Implementations of the present invention overcome one or more problems in the art with systems, methods, and apparatus configured to create translucent surfaces within a three-dimensional model. In particular, at least one implementation of the present invention renders a translucent surface that distorts a view of objects on an opposing side of the translucent surface. Additionally, in at least one implementation of the present invention, a distortion effect rendered with respect to a translucent surface depends upon the composition of the surface. Furthermore, at least one implementation of the present invention allows a user to create realistic visual distortion effects through translucent structures within a three-dimensional model.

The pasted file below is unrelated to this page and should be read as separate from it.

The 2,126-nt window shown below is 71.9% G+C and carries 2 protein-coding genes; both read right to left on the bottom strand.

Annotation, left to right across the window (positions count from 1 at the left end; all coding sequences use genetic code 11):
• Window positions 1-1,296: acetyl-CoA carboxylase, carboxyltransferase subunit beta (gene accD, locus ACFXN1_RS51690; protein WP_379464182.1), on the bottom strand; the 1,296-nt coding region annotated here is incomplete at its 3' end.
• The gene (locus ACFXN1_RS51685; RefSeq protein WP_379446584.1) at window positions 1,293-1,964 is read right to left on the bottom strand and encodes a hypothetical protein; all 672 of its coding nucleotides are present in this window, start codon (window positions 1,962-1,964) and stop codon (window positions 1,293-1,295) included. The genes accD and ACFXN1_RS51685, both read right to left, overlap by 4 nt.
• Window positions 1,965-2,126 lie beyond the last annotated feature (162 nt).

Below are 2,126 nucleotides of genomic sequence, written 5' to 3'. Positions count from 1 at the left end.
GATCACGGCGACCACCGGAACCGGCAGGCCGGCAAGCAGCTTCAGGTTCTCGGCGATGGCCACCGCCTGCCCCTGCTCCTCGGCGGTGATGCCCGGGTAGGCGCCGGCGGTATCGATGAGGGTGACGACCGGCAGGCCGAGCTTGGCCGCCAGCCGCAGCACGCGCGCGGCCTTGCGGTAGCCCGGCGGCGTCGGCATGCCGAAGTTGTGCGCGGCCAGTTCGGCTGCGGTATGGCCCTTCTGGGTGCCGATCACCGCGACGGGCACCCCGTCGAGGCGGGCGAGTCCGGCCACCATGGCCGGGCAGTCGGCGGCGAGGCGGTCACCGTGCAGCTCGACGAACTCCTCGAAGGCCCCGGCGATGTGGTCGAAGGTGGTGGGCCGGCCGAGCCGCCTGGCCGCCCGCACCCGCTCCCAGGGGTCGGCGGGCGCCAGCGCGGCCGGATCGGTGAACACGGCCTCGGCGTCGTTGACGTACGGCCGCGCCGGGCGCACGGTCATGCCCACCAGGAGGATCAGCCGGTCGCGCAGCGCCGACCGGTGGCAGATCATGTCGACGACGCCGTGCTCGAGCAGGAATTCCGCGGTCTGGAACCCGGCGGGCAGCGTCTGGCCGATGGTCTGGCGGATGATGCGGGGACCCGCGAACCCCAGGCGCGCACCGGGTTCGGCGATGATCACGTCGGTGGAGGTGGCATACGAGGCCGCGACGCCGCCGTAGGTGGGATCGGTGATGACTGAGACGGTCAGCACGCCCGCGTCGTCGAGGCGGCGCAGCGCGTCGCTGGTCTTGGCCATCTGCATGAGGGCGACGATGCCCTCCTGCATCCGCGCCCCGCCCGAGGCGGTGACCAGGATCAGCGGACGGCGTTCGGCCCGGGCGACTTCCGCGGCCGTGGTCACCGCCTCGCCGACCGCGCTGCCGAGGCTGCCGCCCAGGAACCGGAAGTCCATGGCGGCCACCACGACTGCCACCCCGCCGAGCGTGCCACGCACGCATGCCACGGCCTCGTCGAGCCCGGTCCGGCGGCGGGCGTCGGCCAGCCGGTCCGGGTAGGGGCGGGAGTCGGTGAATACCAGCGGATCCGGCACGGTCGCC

For example, a method in accordance with at least one implementation for creating translucent surfaces within a three-dimensional model can include rendering a three-dimensional model of a layout of a design space within an architectural design environment. The method can also include identifying a first portion of the three-dimensional model that is positioned behind a translucent surface within the three-dimensional model. In addition, the method can include rendering a visual distortion effect for the identified first portion of the three-dimensional model. Furthermore, the method can include displaying on a display device the three-dimensional model comprising the translucent surface. As such, the three-dimensional model is displayed behind the translucent surface in a distorted form based on the rendered distortion effect.